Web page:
Under Water: The U.S. National Flood Insurance Program Reauthorisation

Read­ing time: 3 mins

The U.S. Nation­al Flood Insur­ance Pro­gram is due to expire this year. As Con­gress cur­rent­ly car­ries out the reau­tho­ri­sa­tion process, Rade Musulin,Vice Pres­i­dent of Casu­al­ty of the Amer­i­can Acad­e­my of Actu­ar­ies and CEO of FBAl­liance Insur­ance, tells us about the pro­gram and dis­cuss­es reforms Con­gress is con­sid­er­ing for the future.

The mech­a­nism for pro­vid­ing flood cov­er­age is very dif­fer­ent in the Unit­ed States than Aus­tralia. While Aus­tralians have gen­er­al­ly been able to secure cov­er­age for many types of flood from pri­vate insur­ers with­out sig­nif­i­cant gov­ern­ment involve­ment, in the US most flood cov­er­age for home­own­ers and small busi­ness­es is pro­vid­ed by the Nation­al Flood Insur­ance Pro­gram (NFIP), a gov­ern­ment pro­gram direct­ed by the Fed­er­al Insur­ance and Mit­i­ga­tion Admin­is­tra­tion of FEMA, which is part of the U.S. Depart­ment of Home­land Secu­ri­ty. The law autho­riz­ing the NFIP is set to expire on Sep­tem­ber 30, 2017, so Con­gress is in the midst of what promis­es to be a con­tentious reau­tho­ri­sa­tion process.

In recent decades, the NFIP has incurred almost A$32 bil­lion of debt to the US Trea­sury, large­ly due to huge loss­es from Hur­ri­cane Kat­ri­na and Super­storm Sandy. It bor­rowed an addi­tion­al A$1.8 bil­lion in 2016, large­ly to cov­er loss­es from a trop­i­cal rain sys­tem affect­ing Louisiana and Hur­ri­cane Matthew. This has prompt­ed calls from fis­cal con­ser­v­a­tives in Con­gress to reform the pro­gram, as it is unlike­ly to be able to repay its debt as it is cur­rent­ly struc­tured.

The NFIP insures over 5 mil­lion poli­cies gen­er­at­ing about A$4.5 bil­lion in annu­al pre­mi­um. It was formed in 1968 to address sig­nif­i­cant prob­lems with avail­abil­i­ty and afford­abil­i­ty of flood cov­er­age from pri­vate insur­ers. In the US almost all pri­vate insur­ance poli­cies in home­own­ers exclude cov­er­age for ris­ing water of any type, in con­trast to Aus­tralia where most poli­cies pro­vide at least some cov­er­age. US con­sumers want­i­ng flood cov­er­age gen­er­al­ly must buy a sep­a­rate pol­i­cy from the NFIP, which has des­ig­nat­ed “high risk” zones where mort­gage lenders gen­er­al­ly require a flood pol­i­cy to be pur­chased. Over­all, only about 10% of home­own­ers buy poli­cies (much high­er in the high risk zones), leav­ing many with­out cov­er­age when flood­ing occurs.

Sig­nif­i­cant­ly, NFIP dwelling cov­er­age is lim­it­ed to about A$325,000 on a replace­ment cost basis, con­tents cov­er­age is lim­it­ed to about A$130,000 on an actu­al cash val­ue basis, and coastal storm surge is cov­ered. In Aus­tralia cov­er­age is usu­al­ly for the replace­ment val­ue of the dwelling, replace­ment cost con­tents is avail­able, but costal storm surge is not cov­ered. It is argued that the exis­tence of gov­ern­ment flood cov­er­age for beach­front prop­er­ty in the US has encour­aged overde­vel­op­ment in high risk areas. Large loss­es from trop­i­cal cyclones have dri­ven the NFIP’s debt, and if pre­dic­tions of ris­ing sea lev­els mate­ri­al­ize in com­ing decades the program’s finan­cial expo­sure could be enor­mous.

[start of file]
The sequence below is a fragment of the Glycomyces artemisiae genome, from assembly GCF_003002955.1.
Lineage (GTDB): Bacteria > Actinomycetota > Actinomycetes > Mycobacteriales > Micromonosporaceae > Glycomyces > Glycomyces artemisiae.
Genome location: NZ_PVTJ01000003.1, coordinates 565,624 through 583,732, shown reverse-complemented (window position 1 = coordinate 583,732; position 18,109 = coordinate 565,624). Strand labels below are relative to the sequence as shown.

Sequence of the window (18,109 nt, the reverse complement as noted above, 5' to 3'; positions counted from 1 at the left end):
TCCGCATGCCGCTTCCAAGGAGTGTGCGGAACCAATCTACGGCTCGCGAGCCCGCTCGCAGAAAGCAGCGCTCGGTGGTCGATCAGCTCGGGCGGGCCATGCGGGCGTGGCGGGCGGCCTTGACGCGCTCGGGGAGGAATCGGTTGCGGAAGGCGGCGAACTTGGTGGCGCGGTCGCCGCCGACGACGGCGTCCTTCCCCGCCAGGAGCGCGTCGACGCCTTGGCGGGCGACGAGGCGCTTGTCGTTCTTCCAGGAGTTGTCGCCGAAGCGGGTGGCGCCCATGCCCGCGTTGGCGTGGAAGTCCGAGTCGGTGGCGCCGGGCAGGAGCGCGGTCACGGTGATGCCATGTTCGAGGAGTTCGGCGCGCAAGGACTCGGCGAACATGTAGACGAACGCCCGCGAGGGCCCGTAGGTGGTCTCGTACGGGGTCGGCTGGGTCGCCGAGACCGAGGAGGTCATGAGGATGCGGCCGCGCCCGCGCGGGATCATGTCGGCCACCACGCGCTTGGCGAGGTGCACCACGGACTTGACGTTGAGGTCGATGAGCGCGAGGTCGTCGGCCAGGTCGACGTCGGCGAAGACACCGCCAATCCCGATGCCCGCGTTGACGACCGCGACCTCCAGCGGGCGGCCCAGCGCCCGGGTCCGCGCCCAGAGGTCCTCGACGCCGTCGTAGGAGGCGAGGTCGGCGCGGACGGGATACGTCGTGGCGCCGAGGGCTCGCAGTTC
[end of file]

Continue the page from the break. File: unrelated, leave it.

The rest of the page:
Con­gress is con­sid­er­ing many reforms, includ­ing increas­ing pre­mi­ums, encour­ag­ing the use of rein­sur­ance, and push­ing pri­va­ti­za­tion. Var­i­ous stake­hold­ers, includ­ing local com­mu­ni­ties, con­sumer groups, real­tors, and builders are resist­ing changes that may impede devel­op­ment or hurt prop­er­ty prices.

There are sev­er­al actu­ar­i­al aspects of the reau­tho­riza­tion debate, which has prompt­ed the Amer­i­can Acad­e­my of Actu­ar­ies to pro­duce a mono­graph on the NFIP that will be released short­ly. The mono­graph offers a com­pre­hen­sive look at issues sur­round­ing the pro­gram, includ­ing its his­to­ry, how it inter­acts with oth­er gov­ern­ment func­tions (like the devel­op­ment of build­ing codes), how it is fund­ed, its sources of cap­i­tal for extreme events, recent devel­op­ments in flood mod­el­ing, how ris­ing sea lev­els may affect the pro­gram, how actu­ar­i­al stan­dards and prin­ci­ples can inform ratemak­ing, and poten­tial issues with pri­va­ti­za­tion. While the Acad­e­my does not take advo­ca­cy posi­tions for or against spe­cif­ic pol­i­cy pro­pos­als, the mono­graph does offer a num­ber of obser­va­tions on var­i­ous ideas that have been advanced to mod­i­fy the pro­gram. The mono­graph will be avail­able from the Academy’s web­site, www.actuary.org, around 1 April.

Pol­i­cy mak­ers in Aus­tralia have on occa­sion con­sid­ered actions to address per­ceived mar­ket defi­cien­cies for cat­a­stroph­ic cov­er­age, such as the recent North­ern Aus­tralia Insur­ance Pre­mi­um Task­force. The US expe­ri­ence with flood insur­ance offers valu­able lessons in how pol­i­cy ini­tia­tives can affect eco­nom­ic activ­i­ty, gov­ern­ment finances, and the insur­ance sys­tem.

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About the author

Rade Musulin

Rade Musulin is Vice President – Casualty of the American Academy of Actuaries and CEO of FBAlliance Insurance. He recently led the Academy’s Working Group which produced the monograph. This article reflects his personal views and not those of the Academy or FBAlliance Insurance.

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